Cork City were founded in 1984 after a two-year gap in senior football on Leeside, with Bobby Tambling coming in at the helm to manage the club as they were accepted into the League of Ireland. The club didn’t prosper in their opening couple of seasons, narrowly avoiding relegation to the second tier, with poor crowds coming to games at Flower Lodge.
City moved to Turner’s Cross for the ’86-87 season however, and the club eventually got its hands on some silverware when they captured the League Cup at home to Shamrock Rovers in ’87-88. In the following season, despite being engulfed in another relegation battle, the club made it to the FAI Cup final, only to be beaten by Derry City. The defeat in the Blue Riband game gave the Leesiders a place in the European Cup Winners’ Cup.
They made their inaugural jaunt into continental competition in 1990-91, when a far superior Torpedo Moscow easily dispatched them 6-0 on aggregate. City went close to winning the league that year only to be defeated by eventual champions Dundalk in front of a bumper crowd at Turner’s Cross: their first real push for the title.
A third placed finish saw the club miss out on Europe the following year, while there was further disappointment when Bohemians defeated them in the cup. The real glory was to come in ’92-93 though, as the club came out on top in a three-way play-off to win their first league title – eventually beating Shels 3-2 at the RDS in the sixth play-off game, as Bohemians also fell short.
The club continued to prosper as they moved to a new complex in Bishopstown. Noel O’Mahony also retired at the end of the season, with Damien Richardson stepping into the dugout for his first spell. His first campaign ended with the club finishing narrowly behind Shamrock Rovers in the league, and failing to retain the league.
1995 proved to be a difficult year for the club, beaten by Slavia Prague in Europe and doing well in the league, Richardson resigned at Christmas and although O’Mahony came back to the fold, the campaign was fruitless in the end. Bishopstown was akin to a marsh and the club were forced to play in Turner’s Cross, St Colman’s Park and even in Tolka Park with the pitch unplayable.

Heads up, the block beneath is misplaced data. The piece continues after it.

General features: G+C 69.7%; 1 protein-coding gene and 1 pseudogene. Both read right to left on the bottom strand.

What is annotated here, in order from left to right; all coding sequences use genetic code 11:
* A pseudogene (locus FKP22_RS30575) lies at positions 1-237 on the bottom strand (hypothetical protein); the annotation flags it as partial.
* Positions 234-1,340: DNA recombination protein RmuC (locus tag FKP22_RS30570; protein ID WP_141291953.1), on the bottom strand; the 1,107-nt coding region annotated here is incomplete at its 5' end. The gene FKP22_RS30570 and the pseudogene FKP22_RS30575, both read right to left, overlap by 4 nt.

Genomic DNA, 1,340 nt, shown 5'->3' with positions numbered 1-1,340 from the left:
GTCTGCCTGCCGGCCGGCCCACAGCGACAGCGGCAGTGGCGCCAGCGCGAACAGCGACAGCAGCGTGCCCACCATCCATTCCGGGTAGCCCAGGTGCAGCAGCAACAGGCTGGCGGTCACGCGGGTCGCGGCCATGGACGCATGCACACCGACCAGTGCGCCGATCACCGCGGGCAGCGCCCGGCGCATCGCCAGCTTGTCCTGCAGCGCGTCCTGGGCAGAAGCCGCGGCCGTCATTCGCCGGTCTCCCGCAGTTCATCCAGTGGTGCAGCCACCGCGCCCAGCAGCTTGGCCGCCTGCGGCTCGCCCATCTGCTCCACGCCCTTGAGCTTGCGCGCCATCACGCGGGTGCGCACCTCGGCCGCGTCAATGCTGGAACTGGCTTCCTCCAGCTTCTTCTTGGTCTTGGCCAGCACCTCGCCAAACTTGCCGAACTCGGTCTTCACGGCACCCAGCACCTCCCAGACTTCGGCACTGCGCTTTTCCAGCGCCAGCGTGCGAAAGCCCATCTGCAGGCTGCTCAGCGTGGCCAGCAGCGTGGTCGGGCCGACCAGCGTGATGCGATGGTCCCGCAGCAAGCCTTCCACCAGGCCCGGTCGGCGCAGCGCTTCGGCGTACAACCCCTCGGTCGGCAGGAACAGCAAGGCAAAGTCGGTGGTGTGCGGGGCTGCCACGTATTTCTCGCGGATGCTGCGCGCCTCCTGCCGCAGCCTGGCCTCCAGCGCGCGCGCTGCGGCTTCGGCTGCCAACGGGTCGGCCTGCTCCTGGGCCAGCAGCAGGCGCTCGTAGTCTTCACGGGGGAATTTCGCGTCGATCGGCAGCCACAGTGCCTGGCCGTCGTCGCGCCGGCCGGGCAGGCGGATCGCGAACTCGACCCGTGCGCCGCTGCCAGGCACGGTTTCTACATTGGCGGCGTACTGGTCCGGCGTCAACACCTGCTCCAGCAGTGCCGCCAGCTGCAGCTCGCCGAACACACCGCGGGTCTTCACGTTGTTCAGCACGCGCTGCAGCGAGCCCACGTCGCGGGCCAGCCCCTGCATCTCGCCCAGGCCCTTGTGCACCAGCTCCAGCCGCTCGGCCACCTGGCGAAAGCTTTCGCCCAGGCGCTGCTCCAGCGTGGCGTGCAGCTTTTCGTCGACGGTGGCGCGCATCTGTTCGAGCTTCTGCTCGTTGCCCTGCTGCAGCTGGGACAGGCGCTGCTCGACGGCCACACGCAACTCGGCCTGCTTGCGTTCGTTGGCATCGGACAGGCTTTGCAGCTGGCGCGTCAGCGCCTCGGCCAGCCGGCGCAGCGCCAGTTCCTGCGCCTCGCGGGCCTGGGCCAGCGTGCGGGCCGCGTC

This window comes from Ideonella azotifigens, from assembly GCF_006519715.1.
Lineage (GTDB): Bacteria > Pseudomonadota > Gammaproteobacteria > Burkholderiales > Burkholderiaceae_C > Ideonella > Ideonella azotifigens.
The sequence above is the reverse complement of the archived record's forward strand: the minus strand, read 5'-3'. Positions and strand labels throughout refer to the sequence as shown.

If that season proved to be a mess, then ’96 was a complete disaster. Rob Hindmarch came in as manager, the club entered receivership and they were homeless after leaving Bishopstown. After a three-point deduction, relegation was a threat but they just survived.
The club were happy just to be surviving for much of the ’96-97 campaign but a powerful finish to the campaign saw them secure fourth place and a spot in the now defunct Intertoto Cup. With increasing attendances, the club were solid in Europe the following campaign, and Derek Coughlan became a hero when he bundled home against Shelbourne to win the FAI Cup at Dalymount in a tense replay after the original game finished scoreless.
A runners-up spot followed in ’98-99, with St Pat’s somehow managing to eclipse City, who still won 70 points out of 99. Second spot was City’s again at the turn of the Millenium, with Shelbourne finishing miles ahead of the chasing pack, though Dave Barry said goodbye.
Colin Murphy was intended as a replacement the following campaign, but his reign lasted just a single game before running cross-channel, with Derek Mountfield coming in to replace him. The latter only lasted six months however, before being sacked after some disastrous results. Liam Murphy managed to steady the ship though, and the club went on a good run near the end of the season to finish with another spot in the Intertoto Cup.
2001-02 was a disappointing year for the team, with a mid-table finish and no real standout memories, although the following campaign saw City reach the last four of the FAI Cup only to be knocked out by Derry, while they managed just a single victory on the road, with an over-reliance on home form. Some captivating signings, such as John O’Flynn and George O’Callaghan, saw the club turn into a terrific attacking proposition, nonetheless.
The switch to summer football coincided with Pat Dolan setting out his three-year plan after Murphy’s resignation and all of a sudden the team looked like world-beaters. Dolan demanded professionalism and despite some major changes in personnel, the club still finished with an Intertoto spot.